The 3,000-meter steeplechase is run over 7½ laps on a 400-meter track, and the contestants have to clear four barriers, one of which sits in front of a water pit, on each lap. The barriers all stand three feet high, weigh between 180 and 220 pounds and are well anchored. If a racer hits one of them, he goes down, with a splat or a splash. "The steeplechase is the most trying of the middle-to long-distance races," says Bill Bowerman, former head track coach at the University of Oregon and still guru to runners of all sorts. "It's a race for men, men who are talented, intelligent and tough."
Meet Henry Marsh, 29, who is all three. The U.S. record holder in the steeplechase at 8:15.68, Marsh has been ranked No. 1 in the world for the past two years by Track & Field News and is favored to win the event at next week's World Championships in Helsinki. In Europe, where fans appreciate the challenge of the steeplechase, Marsh is well known. In the U.S., though, where most people associate the word steeplechase with horses, Marsh is about as obscure as a world-class track athlete can be. Marty Liquori, who competed in the glamorous mile and 5,000-meter races before he became a TV commentator, once told Marsh, "If you want to get on TV, all you have to do is fall in the water."
Which is exactly what most American steeplechasers have done over the years. Only two Yanks have won Olympic gold medals in the event: James Lightbody, the outstanding performer of the 1904 Games, and Horace Ashenfelter, a surprise in 1952. Last year America's second-best steeplechaser, John Gregorek, didn't rank among the world's top 15.
What makes Marsh's preeminence even more remarkable is that track is a sideline, not his day-in, day-out preoccupation. Marsh is a full-time attorney with the Salt Lake City law firm of Parsons, Behle and Latimer. While most members of the U.S. World Championship team were competing in Stockholm last week, Marsh was trying a case in Salt Lake City. His father, Howard, who is on the board of directors of the firm, says, "I'm not conscious of having encouraged Henry to become a lawyer." Henry himself says he is merely following a family tradition. His great-grandfather James Henry Moyle was one of the first Mormon attorneys, and his maternal grandfather, Henry Dinwoodey Moyle, after whom he was named, also practiced law. Howard Marsh practices corporate law, Henry concentrates on litigation.
Marsh is married to the former Suzi Wallin, a handsome blonde woman with an air of quiet authority, and they have two children, Jimmy, 4, and Danielle Dorothy (Dee Dee to everyone), 1. The Marshes met when they were students at Brigham Young University, and now live in a red-brick house in a small upper-middle-class section of Bountiful, an aptly named community on the outskirts of Salt Lake, high above the valley. A devout Mormon, Marsh has never tasted coffee, tea or alcohol—or tried tobacco. Most Sunday mornings the four Marshes spend three hours at the Val Verda Eleventh Ward Mormon church in Bountiful. His legal work, his family life and his commitment to the Mormon church would not seem to leave him much time to pursue a track career, but Henry Marsh knows how to pace himself.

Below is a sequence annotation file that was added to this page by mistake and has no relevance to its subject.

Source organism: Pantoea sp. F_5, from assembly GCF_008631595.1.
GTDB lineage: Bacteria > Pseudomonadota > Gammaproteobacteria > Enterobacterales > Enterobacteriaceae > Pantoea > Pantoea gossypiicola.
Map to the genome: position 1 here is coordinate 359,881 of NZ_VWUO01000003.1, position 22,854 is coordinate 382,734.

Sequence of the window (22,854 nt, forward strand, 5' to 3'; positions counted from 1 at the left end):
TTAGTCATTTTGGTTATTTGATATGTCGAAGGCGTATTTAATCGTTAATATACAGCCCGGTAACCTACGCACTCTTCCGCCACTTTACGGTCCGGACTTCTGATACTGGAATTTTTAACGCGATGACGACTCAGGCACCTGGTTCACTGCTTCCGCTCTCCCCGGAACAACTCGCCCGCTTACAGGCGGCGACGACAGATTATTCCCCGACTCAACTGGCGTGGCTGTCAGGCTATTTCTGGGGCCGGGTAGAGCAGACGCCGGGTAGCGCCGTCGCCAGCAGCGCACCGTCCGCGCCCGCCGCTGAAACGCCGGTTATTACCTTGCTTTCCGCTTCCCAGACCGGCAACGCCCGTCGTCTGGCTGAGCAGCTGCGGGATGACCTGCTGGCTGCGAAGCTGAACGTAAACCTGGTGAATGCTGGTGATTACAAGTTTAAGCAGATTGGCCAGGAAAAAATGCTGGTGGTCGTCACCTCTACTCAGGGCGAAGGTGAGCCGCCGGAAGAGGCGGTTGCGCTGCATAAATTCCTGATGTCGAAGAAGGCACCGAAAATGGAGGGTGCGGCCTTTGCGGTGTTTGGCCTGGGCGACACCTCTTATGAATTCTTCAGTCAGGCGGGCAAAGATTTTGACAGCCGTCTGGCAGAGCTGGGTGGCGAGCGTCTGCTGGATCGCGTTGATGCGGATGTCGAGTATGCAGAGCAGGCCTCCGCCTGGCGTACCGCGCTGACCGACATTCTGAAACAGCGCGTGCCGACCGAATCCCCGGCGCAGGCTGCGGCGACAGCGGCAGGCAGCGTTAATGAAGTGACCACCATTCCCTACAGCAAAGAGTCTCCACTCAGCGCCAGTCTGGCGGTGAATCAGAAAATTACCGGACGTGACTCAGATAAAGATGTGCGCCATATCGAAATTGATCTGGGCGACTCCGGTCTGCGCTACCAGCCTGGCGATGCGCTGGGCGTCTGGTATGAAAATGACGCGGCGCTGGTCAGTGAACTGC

Nowhere is that more evident than on the track. Marsh starts almost every race by settling into last place. For several boring laps he seems to be struggling there, a medium-sized man with an ungainly gait who overstrides a little and generally looks as though he might call it a day at any moment. He appears to be so out of it that even his fans, though familiar with his style, are ready to give up, too. "Oh, Henry," they mutter. "Henry, get up there. You're not going to make it, not this time!" Up ahead, runners jockey for position. Way back, Marsh lumbers on—alone. Can this be the runner called Stormin' Mormon?
Out on the track, his face is a frown, and his windswept locks reveal a receding hairline. Maybe his stormin' days are over. But hold it! Suddenly Marsh is on the move. He passes one runner, and now he's making up ground every time he clears a hurdle. He pops over them without a hitch, sometimes leading with his right leg, sometimes his left; he never chops his stride the way his rivals sometimes do in order to lead with the same leg. By the time Marsh starts his last lap, he has reeled most of them in, one by one, and is just behind the leaders, poised to unleash his devastating kick off the last turn. In a classic Marsh finish, he flies over the last hurdle and sweeps past the startled leader, often on the inside, where he is least expected. Was there ever any doubt?
Marsh explains his tactics this way: "It's not how fast you are, it's how fast you are at the end of the race. This depends on how you handle the hurdles, whether you hurdle efficiently or have to chop your stride and then accelerate to get back to where you were. That takes a lot of energy and oxygen. I try to take them in a fluid motion and stay in stride."
Marsh also runs at a steady pace, usually 66 or 67 seconds per lap, which keeps him fresh to run the last lap as fast as he needs to in order to win. And while he's loping along in the rear, he's staying clear of the pushing and shoving that goes on in the pack. Bowerman, who coaches Marsh by telephone, says, "Henry is trained to win—not to win a lap, but to win the race."
"There is a saying in the Scripture," says Marsh. " 'Know ye not that they which run in a race run all, but one receiveth the prize; so run that ye may obtain.' When it comes down to the last lap, I want to be in a position to win—in contact with the lead runner, relaxed because I have been efficient during the race and, finally, ready to make a move or respond to one. Then I can finish strong and win."